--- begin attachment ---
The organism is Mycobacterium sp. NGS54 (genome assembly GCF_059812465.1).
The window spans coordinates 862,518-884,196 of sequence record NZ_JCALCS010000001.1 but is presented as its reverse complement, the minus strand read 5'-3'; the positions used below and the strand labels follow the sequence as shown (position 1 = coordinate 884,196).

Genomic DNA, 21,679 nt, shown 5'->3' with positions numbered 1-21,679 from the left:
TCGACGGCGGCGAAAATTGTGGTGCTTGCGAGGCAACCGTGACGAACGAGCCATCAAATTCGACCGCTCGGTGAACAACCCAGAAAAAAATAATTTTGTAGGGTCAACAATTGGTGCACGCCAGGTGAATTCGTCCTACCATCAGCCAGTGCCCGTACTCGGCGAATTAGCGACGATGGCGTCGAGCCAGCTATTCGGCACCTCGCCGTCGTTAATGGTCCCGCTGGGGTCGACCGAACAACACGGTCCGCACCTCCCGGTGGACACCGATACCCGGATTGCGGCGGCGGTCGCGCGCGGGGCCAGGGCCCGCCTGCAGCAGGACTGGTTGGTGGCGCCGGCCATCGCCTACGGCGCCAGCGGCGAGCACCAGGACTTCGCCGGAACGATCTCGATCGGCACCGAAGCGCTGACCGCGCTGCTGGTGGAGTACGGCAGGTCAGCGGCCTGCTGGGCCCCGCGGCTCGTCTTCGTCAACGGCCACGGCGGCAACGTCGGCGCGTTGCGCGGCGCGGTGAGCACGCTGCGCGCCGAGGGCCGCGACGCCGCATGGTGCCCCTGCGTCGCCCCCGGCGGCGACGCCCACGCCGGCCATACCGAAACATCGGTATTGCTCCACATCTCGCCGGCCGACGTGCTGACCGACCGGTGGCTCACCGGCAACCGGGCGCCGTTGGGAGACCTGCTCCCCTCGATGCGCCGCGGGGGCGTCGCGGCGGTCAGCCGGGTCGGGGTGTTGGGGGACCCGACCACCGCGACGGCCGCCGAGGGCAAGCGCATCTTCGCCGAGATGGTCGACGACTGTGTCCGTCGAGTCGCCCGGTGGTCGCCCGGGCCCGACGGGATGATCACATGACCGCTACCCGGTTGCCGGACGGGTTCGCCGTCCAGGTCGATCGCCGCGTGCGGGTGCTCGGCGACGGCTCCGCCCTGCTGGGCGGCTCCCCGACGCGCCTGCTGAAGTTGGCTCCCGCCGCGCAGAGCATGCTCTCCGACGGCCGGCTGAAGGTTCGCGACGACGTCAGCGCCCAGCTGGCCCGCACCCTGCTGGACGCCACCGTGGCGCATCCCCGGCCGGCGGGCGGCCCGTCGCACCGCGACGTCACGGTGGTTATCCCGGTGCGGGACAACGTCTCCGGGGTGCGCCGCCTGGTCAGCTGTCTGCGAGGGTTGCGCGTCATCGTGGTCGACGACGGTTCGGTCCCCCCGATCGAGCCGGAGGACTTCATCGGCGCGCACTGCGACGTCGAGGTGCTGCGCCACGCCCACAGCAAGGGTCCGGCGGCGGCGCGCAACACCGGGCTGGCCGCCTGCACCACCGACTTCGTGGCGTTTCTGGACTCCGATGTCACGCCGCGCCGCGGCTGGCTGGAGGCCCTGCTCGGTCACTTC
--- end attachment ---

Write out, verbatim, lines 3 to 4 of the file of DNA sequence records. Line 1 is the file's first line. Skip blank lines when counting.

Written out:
Genomic DNA, 21,679 nt, shown 5'->3' with positions numbered 1-21,679 from the left:
TCGACGGCGGCGAAAATTGTGGTGCTTGCGAGGCAACCGTGACGAACGAGCCATCAAATTCGACCGCTCGGTGAACAACCCAGAAAAAAATAATTTTGTAGGGTCAACAATTGGTGCACGCCAGGTGAATTCGTCCTACCATCAGCCAGTGCCCGTACTCGGCGAATTAGCGACGATGGCGTCGAGCCAGCTATTCGGCACCTCGCCGTCGTTAATGGTCCCGCTGGGGTCGACCGAACAACACGGTCCGCACCTCCCGGTGGACACCGATACCCGGATTGCGGCGGCGGTCGCGCGCGGGGCCAGGGCCCGCCTGCAGCAGGACTGGTTGGTGGCGCCGGCCATCGCCTACGGCGCCAGCGGCGAGCACCAGGACTTCGCCGGAACGATCTCGATCGGCACCGAAGCGCTGACCGCGCTGCTGGTGGAGTACGGCAGGTCAGCGGCCTGCTGGGCCCCGCGGCTCGTCTTCGTCAACGGCCACGGCGGCAACGTCGGCGCGTTGCGCGGCGCGGTGAGCACGCTGCGCGCCGAGGGCCGCGACGCCGCATGGTGCCCCTGCGTCGCCCCCGGCGGCGACGCCCACGCCGGCCATACCGAAACATCGGTATTGCTCCACATCTCGCCGGCCGACGTGCTGACCGACCGGTGGCTCACCGGCAACCGGGCGCCGTTGGGAGACCTGCTCCCCTCGATGCGCCGCGGGGGCGTCGCGGCGGTCAGCCGGGTCGGGGTGTTGGGGGACCCGACCACCGCGACGGCCGCCGAGGGCAAGCGCATCTTCGCCGAGATGGTCGACGACTGTGTCCGTCGAGTCGCCCGGTGGTCGCCCGGGCCCGACGGGATGATCACATGACCGCTACCCGGTTGCCGGACGGGTTCGCCGTCCAGGTCGATCGCCGCGTGCGGGTGCTCGGCGACGGCTCCGCCCTGCTGGGCGGCTCCCCGACGCGCCTGCTGAAGTTGGCTCCCGCCGCGCAGAGCATGCTCTCCGACGGCCGGCTGAAGGTTCGCGACGACGTCAGCGCCCAGCTGGCCCGCACCCTGCTGGACGCCACCGTGGCGCATCCCCGGCCGGCGGGCGGCCCGTCGCACCGCGACGTCACGGTGGTTATCCCGGTGCGGGACAACGTCTCCGGGGTGCGCCGCCTGGTCAGCTGTCTGCGAGGGTTGCGCGTCATCGTGGTCGACGACGGTTCGGTCCCCCCGATCGAGCCGGAGGACTTCATCGGCGCGCACTGCGACGTCGAGGTGCTGCGCCACGCCCACAGCAAGGGTCCGGCGGCGGCGCGCAACACCGGGCTGGCCGCCTGCACCACCGACTTCGTGGCGTTTCTGGACTCCGATGTCACGCCGCGCCGCGGCTGGCTGGAGGCCCTGCTCGGTCACTTC